Ronald Stanley Krabill
Introduces historical and contemporary issues facing the continent of Africa through an examination of films dealing with African themes. Addresses the strengths and weaknesses of how African issues are depicted within and outside the continent.
This course introduces students to both historical and contemporary issues facing the continent of Africa through an examination of films dealing with African themes. Because most students in the United States have experienced Africa primarily through mass media representations created by non-Africans, this course takes as a central concern the question of perspective. In other words, this course interrogates the strengths and weaknesses of how African issues are depicted through the particular medium of film, from the perspectives of directors, actors, producers and audiences both inside and outside of the continent of Africa itself. The course is therefore structured through pairings of films and texts that deal with the same or similar topics from different perspectives; sometimes these films address each others’ claims directly, at other times less directly. The course will also familiarize students with issues facing diasporic African communities in the Seattle metropolitan area through an optional project creating a short film for a local community-based organization serving African immigrants; the course will conclude with a screening party of these short films.
Student learning goals
Students should gain a basic familiarity with debates around representations of the “other” in general and Africans in particular.
Students should gain a basic familiarity with African cinematic forms.
Students should gain a basic familiarity with African diasporic communities in our region.
Students should gain a basic familiarity with critical facets of African history, culture, and politics.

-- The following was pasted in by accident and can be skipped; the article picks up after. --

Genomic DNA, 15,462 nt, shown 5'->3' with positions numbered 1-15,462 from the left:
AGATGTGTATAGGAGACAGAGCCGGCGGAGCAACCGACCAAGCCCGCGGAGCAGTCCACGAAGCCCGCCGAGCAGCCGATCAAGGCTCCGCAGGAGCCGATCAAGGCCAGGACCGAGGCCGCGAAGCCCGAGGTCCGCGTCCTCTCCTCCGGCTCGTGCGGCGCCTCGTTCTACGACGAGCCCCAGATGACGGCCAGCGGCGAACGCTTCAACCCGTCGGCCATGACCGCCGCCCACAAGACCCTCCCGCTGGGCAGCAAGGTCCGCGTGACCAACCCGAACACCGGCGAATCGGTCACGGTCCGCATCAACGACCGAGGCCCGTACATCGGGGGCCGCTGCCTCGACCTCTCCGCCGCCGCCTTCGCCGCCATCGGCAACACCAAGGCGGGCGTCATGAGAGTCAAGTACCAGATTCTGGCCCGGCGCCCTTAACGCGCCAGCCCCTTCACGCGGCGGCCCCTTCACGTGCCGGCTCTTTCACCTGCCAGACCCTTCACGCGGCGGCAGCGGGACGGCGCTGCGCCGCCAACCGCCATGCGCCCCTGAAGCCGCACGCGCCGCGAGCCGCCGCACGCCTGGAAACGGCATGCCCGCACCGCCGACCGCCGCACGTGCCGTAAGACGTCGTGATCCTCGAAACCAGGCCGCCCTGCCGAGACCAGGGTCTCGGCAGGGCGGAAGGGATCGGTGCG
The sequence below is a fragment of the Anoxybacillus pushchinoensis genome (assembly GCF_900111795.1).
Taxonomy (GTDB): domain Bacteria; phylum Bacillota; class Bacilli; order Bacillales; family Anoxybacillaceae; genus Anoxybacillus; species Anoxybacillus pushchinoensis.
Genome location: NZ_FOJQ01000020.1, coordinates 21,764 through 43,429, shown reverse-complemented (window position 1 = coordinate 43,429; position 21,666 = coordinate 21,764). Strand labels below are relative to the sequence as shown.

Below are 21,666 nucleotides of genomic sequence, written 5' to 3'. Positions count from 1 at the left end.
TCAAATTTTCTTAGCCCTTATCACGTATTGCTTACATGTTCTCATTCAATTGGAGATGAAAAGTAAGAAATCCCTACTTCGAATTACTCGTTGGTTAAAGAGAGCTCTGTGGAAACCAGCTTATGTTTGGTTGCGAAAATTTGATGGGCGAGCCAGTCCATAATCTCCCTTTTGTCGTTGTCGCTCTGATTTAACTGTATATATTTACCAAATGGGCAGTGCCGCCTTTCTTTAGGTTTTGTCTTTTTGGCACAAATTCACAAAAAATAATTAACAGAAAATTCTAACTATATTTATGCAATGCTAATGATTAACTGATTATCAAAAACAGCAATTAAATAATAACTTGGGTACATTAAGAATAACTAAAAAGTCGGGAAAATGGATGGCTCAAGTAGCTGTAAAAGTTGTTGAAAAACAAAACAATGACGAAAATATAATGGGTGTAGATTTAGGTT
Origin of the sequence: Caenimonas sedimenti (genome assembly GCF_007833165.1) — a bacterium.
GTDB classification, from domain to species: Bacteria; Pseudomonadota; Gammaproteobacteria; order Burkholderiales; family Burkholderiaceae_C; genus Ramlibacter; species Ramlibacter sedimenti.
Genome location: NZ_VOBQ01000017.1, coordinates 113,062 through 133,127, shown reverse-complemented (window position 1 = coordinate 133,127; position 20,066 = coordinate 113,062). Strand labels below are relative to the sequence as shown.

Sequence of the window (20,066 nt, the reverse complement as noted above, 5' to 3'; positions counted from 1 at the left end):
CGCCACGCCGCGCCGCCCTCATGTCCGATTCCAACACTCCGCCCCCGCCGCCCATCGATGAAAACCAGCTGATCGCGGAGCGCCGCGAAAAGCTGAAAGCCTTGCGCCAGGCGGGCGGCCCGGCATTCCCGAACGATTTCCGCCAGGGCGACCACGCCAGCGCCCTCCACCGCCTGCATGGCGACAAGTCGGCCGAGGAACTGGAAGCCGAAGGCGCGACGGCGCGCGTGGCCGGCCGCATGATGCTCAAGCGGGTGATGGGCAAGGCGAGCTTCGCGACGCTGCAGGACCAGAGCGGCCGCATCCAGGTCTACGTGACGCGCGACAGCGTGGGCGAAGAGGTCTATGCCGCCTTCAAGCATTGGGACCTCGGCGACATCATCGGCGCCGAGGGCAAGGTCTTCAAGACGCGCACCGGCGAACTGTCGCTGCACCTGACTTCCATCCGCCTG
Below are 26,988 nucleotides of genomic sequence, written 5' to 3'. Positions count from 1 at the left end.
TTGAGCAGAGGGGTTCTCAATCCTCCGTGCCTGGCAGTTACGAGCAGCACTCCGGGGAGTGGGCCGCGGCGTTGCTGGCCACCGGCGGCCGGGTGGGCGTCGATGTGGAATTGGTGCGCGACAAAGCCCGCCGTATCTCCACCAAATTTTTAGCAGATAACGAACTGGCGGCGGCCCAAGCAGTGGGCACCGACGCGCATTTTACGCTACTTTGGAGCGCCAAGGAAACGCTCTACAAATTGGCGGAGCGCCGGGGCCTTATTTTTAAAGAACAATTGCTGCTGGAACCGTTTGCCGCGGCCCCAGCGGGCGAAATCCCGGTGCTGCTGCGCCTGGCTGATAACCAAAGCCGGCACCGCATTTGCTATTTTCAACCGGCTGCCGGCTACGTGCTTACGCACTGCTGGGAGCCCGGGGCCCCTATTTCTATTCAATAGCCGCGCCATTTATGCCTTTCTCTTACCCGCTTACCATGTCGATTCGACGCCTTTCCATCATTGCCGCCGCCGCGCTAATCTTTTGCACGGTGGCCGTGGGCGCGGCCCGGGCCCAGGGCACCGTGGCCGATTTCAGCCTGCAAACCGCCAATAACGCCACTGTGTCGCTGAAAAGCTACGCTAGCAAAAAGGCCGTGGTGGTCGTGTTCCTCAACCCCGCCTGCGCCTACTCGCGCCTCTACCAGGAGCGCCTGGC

Students should gain a basic familiarity with the challenges of film production.
General method of instruction
The format of the class is discussion-based; therefore a relatively large portion of your final grade depends on your overall contribution to the course. On the most basic level of course contribution, you should come to class on time and stay for the duration, having read the assignment and having given it some thought in preparation for participating in discussion. In addition, you will have many structured opportunities to contribute to the course. You will be grouped into research clusters in order to further explore questions raised by our readings as they apply to a case study, and your cluster will collaborate on Blackboard and present its work at the end of the course. In addition to general participation, each of you will be designated as a discussant (in teams of three or four students) for which you will give a brief summary of the reading(s) and introduce some key questions for class discussion at least one time during the course. You will also have the opportunity to participate in electronic discussions on Blackboard.
The only prerequisite is a willingness to engage with cultures and cinematic forms that may seem less familiar to many students.
Class assignments and grading
In addition to contributing to the course through discussion and other forms of engagement, you will also be asked to submit several more formal short essays. Your work in the course will culminate in a research cluster that will focus on a particular issue related to the class in much more depth. Cluster work will include further research, applying the theory or theories we have discussed in class to your project, and facilitating a brief course session on the chosen topic. It may also include a community-based learning initiative. Each of you will also write a medium-length paper to consider the topic of your research cluster in more depth.